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  View the entire February 2018 issue in PDF format

  • Do Not Use Fentanyl for Non-Cancer Pain
    (February 2018)
    Fentanyl is a dangerous synthetic opioid that has been involved in an increasing number of overdose deaths in the U.S. Learn why this drug should be used only by cancer patients with breakthrough cancer-related pain.
  • FDA Dragging Its Feet on Improving Presentation of Risk Information in TV Drug Ads
    (February 2018)
    In 2007, Congress passed legislation aimed at improving the disclosure of risk information in TV ads for prescription drugs by mandating that ads present this information in a “clear, conspicuous, and neutral manner.” Worst Pills, Best Pills News Editor Dr. Michael Carome takes the FDA to task for never implementing the requirements of this 2007 law.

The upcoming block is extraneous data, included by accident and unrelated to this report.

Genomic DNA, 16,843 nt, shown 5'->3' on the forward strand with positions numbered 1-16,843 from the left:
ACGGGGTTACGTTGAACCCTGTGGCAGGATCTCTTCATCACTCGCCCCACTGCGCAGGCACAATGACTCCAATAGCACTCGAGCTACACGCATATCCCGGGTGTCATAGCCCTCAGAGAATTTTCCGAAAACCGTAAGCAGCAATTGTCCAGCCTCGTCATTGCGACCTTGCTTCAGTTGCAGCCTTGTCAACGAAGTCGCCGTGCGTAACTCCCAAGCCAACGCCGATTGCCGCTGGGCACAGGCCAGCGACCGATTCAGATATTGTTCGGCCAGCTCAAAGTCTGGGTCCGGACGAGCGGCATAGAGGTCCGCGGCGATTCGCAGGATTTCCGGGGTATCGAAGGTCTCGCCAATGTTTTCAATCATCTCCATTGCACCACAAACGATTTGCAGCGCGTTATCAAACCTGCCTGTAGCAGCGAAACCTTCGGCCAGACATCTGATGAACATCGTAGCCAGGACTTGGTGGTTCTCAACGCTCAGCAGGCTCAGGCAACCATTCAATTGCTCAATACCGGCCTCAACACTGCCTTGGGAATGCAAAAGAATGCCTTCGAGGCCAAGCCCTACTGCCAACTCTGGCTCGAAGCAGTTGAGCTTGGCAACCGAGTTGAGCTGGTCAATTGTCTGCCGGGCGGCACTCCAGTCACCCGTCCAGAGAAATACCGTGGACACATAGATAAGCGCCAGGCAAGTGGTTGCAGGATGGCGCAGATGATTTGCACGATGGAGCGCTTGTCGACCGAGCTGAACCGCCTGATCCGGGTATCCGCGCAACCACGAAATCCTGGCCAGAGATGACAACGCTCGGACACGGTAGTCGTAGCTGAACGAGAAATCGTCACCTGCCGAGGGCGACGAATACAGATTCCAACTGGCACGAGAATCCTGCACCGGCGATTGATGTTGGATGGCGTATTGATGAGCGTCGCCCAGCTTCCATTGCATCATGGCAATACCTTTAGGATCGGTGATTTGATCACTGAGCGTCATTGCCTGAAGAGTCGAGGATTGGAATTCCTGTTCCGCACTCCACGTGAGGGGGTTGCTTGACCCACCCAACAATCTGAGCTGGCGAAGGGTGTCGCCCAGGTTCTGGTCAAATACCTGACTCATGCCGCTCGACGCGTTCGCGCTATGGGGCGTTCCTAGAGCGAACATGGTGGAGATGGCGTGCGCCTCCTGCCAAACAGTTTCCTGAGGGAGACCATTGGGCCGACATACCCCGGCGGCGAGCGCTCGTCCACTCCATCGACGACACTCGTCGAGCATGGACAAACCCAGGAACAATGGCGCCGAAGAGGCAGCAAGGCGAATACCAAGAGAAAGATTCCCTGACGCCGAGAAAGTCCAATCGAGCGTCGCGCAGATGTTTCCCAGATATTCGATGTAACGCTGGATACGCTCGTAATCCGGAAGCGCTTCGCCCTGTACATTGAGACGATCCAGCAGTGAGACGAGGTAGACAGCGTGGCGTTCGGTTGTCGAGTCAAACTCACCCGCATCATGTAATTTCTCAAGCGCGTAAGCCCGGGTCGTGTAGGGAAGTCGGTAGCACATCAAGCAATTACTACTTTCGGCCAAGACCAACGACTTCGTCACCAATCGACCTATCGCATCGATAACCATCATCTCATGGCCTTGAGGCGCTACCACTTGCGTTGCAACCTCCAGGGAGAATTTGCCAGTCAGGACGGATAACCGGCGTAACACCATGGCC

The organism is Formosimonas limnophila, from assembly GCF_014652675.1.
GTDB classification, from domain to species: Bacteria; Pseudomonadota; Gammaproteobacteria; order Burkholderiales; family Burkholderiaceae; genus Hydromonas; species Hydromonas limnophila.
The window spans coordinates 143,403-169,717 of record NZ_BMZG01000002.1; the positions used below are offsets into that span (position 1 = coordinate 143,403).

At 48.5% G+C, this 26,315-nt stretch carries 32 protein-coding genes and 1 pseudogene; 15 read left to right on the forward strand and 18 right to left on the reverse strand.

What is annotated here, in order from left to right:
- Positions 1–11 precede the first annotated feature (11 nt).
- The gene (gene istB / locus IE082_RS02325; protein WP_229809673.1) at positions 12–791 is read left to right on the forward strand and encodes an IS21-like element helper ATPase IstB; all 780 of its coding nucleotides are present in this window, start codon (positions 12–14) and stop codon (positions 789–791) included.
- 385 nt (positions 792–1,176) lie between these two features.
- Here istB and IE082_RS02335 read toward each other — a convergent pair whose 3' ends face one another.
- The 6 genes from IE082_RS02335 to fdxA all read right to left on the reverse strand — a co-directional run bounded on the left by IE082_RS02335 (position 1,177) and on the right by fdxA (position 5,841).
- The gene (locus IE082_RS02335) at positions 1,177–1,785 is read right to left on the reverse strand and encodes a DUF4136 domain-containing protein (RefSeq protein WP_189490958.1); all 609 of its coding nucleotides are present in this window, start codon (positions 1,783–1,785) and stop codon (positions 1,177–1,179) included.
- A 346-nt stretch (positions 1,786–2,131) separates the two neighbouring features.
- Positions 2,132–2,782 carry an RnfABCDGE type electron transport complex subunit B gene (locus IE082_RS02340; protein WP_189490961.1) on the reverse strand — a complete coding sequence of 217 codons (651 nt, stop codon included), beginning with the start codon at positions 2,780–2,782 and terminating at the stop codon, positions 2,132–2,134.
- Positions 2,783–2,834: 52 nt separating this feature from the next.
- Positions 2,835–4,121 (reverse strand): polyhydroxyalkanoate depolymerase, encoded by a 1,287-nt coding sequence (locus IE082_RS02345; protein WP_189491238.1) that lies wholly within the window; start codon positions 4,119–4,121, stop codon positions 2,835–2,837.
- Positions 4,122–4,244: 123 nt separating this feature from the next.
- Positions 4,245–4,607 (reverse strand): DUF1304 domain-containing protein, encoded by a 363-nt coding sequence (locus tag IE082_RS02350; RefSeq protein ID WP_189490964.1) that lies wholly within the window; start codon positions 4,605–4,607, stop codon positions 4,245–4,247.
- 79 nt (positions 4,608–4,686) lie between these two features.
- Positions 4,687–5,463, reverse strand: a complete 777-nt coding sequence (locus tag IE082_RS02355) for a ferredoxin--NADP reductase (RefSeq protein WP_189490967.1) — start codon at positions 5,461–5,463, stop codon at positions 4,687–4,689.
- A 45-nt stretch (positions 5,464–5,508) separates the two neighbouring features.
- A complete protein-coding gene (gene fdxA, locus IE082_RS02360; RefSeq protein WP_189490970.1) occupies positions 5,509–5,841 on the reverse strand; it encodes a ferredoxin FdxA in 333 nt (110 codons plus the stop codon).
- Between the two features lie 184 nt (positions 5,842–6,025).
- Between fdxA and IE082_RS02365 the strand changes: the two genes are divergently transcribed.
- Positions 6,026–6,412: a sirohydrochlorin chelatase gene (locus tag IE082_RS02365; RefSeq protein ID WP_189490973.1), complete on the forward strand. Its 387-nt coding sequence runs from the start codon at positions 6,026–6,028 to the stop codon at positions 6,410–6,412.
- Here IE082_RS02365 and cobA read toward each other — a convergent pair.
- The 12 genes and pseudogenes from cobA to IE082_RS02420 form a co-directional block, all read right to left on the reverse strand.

• Incorrect Dosing of Obeticholic Acid (OCALIVA) Could Be Fatal, FDA Warns
    (February 2018)
    Obeticholic acid is a second-line treatment for patients with a rare liver disease called primary biliary cholangitis. In this article, we discuss how to appropriately dose the drug in order to avoid life-threatening liver damage.
  • Clozapine for Treatment-Resistant Schizophrenia: Use With Great Caution
    (February 2018)
    No other schizophrenia medicine is more dangerous than clozapine. Learn about the drug’s serious unique risks and why it should be used only by severely ill schizophrenia patients who have failed to respond adequately to other antipsychotic medications.
  • Drug-Induced Movement Disorders
    (February 2018)
    Abnormal involuntary movements (movement disorders) occur as adverse events associated with many widely used medications and can cause substantial hardship for affected individuals. Find out which drugs are associated with these adverse effects.
  • News Brief for February 2018
    (February 2018)